Content-Type: multipart/mixed; boundary="-------------1701020802304"
This is a multi-part message in MIME format.
---------------1701020802304
Content-Type: text/plain; name="17-1.comments"
Content-Transfer-Encoding: 7bit
Content-Disposition: attachment; filename="17-1.comments"
Email of Soubhadra Sen: ssen@igcar.gov.in
Email of N. Mohankumar: kovainmk@gmail.com
MSC: 65H04
---------------1701020802304
Content-Type: text/plain; name="17-1.keywords"
Content-Transfer-Encoding: 7bit
Content-Disposition: attachment; filename="17-1.keywords"
Non-linear equation, roots, iterative algorithm, Secant and Predictor-Corrector methods, Regula-Falsi algorithm.
---------------1701020802304
Content-Type: application/x-tex; name="smroot.tex"
Content-Transfer-Encoding: 7bit
Content-Disposition: inline; filename="smroot.tex"
\documentclass[12pt]{article}
\pagenumbering{arabic}
\def\baselinestretch{1.3}
\textwidth=18.5cm
\textheight=23cm
\hoffset -25mm
\voffset -20mm
\sloppy
%\pagestyle{empty}
\begin{document}
\noindent
\begin{center}
{\bf A remarkable variant of the Secant method to find a root}
\vskip 5mm
{Soubhadra Sen $^{a}$, N. Mohankumar $^{b}$}\\
\end{center}
\vskip 2mm
\noindent
{{\it a.} Radiological Safety Division, IGCAR, Kalpakkam, India 603102, Email: ssen@igcar.gov.in}\\
{{\it b.} 40, D J Nagar, Coimbatore, India 641004, Email: kovainmk@gmail.com}\\
\vskip 1mm
\noindent
\begin{center}
{\bf Abstract}\\
\end{center}
An accurate and efficient approach based on the conventional Secant method is proposed to find a root of an algebraic or transcendental equation. This root finder needs two function evaluations in each iteration and it has the term 2.414 as the order of convergence. The root can be bracketed by adopting a Regula-Falsi like technique. The superiority of this method over the existing methods is demonstrated with a set of test problems.\\\\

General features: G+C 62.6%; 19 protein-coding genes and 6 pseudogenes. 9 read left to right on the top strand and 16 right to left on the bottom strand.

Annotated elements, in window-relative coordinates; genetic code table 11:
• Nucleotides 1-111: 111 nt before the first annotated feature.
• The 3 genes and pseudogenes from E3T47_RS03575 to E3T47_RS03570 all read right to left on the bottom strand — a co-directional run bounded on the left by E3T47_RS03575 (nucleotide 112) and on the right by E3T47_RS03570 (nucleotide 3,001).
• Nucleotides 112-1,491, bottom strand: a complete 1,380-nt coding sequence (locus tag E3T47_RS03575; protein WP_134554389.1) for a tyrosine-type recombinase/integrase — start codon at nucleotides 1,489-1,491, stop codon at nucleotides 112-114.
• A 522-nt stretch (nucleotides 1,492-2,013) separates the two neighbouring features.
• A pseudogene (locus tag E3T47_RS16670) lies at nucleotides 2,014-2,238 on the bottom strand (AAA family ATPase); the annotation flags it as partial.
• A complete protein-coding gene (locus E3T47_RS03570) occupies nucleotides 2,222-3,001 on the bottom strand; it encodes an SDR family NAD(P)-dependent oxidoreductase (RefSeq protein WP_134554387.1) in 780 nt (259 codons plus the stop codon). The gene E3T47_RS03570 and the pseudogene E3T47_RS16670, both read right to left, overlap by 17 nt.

\noindent
{\bf{\it Key words:}} Non-linear equation, roots, iterative algorithm, Secant and Predictor-Corrector methods, Regula-Falsi algorithm.\\\\
MSC: 65H04
\vskip 8mm
\noindent
{\bf 1. Introduction}\\
The precise estimation of the roots of algebraic and transcendental equations is a practical requirement in many problems of physical sciences for which the classical Newton-Raphson (NR) method is one of the most preferred tools. In this method in order to find the root of the equation $f(x)=0$, one starts with a trial root $x_0$ that is improved by the following iteration.
\begin{eqnarray}
x_{i+1}=x_{i}-\frac{f(x_{i})}{f^{'}(x_{i})}
\end{eqnarray}
In the Secant method which is a variant of the NR method, the derivative term in the above equation $f'(x_i)$ is replaced by its approximant $\displaystyle \left[\frac{f(x_{i})-f(x_{i-1})}{x_{i}-x_{i-1}}\right]$ and this gives the modified iteration indicated below.
\begin{eqnarray}
x_{i+1}=x_{i}-\left[\frac{x_{i}-x_{i-1}}{f(x_{i})-f(x_{i-1})}\right]f(x_{i})
\end{eqnarray}
The NR method has a quadratic convergence while the Secant approach converges super-linearly with an order term $1.618$ [1]. There exist several algorithms with a higher rate of convergence but in these cases one needs to evaluate the higher-order derivatives additionally [2, 3]. Another popular alternative way to increase the convergence rate is by adopting a multistep predictor-corrector method [1, 4, 5]. Here, we report a new scheme where the rate of convergence of the conventional Secant method is improved significantly by a two step variation.\\\\